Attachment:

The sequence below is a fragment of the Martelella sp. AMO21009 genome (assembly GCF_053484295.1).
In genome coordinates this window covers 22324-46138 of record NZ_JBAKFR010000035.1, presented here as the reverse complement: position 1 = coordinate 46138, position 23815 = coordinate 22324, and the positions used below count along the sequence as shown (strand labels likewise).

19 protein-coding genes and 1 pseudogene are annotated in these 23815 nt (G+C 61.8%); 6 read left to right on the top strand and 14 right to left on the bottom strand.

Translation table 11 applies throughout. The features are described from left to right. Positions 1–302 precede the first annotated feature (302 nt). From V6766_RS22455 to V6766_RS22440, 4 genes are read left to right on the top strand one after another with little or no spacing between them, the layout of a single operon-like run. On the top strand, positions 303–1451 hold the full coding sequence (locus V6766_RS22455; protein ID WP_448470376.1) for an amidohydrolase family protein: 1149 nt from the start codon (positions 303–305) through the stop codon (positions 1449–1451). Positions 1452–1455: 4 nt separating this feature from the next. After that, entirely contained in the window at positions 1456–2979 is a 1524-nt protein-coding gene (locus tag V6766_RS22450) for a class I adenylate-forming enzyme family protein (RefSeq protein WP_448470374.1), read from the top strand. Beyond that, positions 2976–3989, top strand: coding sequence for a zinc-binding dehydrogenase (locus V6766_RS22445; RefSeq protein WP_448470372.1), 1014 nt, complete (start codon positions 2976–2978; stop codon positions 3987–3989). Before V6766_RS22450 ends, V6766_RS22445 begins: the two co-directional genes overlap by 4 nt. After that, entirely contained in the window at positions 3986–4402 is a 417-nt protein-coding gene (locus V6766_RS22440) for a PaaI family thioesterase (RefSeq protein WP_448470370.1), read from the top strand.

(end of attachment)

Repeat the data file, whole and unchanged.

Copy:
The sequence below is a fragment of the Martelella sp. AMO21009 genome (assembly GCF_053484295.1).
In genome coordinates this window covers 22324-46138 of record NZ_JBAKFR010000035.1, presented here as the reverse complement: position 1 = coordinate 46138, position 23815 = coordinate 22324, and the positions used below count along the sequence as shown (strand labels likewise).

19 protein-coding genes and 1 pseudogene are annotated in these 23815 nt (G+C 61.8%); 6 read left to right on the top strand and 14 right to left on the bottom strand.

Translation table 11 applies throughout. The features are described from left to right. Positions 1–302 precede the first annotated feature (302 nt). From V6766_RS22455 to V6766_RS22440, 4 genes are read left to right on the top strand one after another with little or no spacing between them, the layout of a single operon-like run. On the top strand, positions 303–1451 hold the full coding sequence (locus V6766_RS22455; protein ID WP_448470376.1) for an amidohydrolase family protein: 1149 nt from the start codon (positions 303–305) through the stop codon (positions 1449–1451). Positions 1452–1455: 4 nt separating this feature from the next. After that, entirely contained in the window at positions 1456–2979 is a 1524-nt protein-coding gene (locus tag V6766_RS22450) for a class I adenylate-forming enzyme family protein (RefSeq protein WP_448470374.1), read from the top strand. Beyond that, positions 2976–3989, top strand: coding sequence for a zinc-binding dehydrogenase (locus V6766_RS22445; RefSeq protein WP_448470372.1), 1014 nt, complete (start codon positions 2976–2978; stop codon positions 3987–3989). Before V6766_RS22450 ends, V6766_RS22445 begins: the two co-directional genes overlap by 4 nt. After that, entirely contained in the window at positions 3986–4402 is a 417-nt protein-coding gene (locus V6766_RS22440) for a PaaI family thioesterase (RefSeq protein WP_448470370.1), read from the top strand.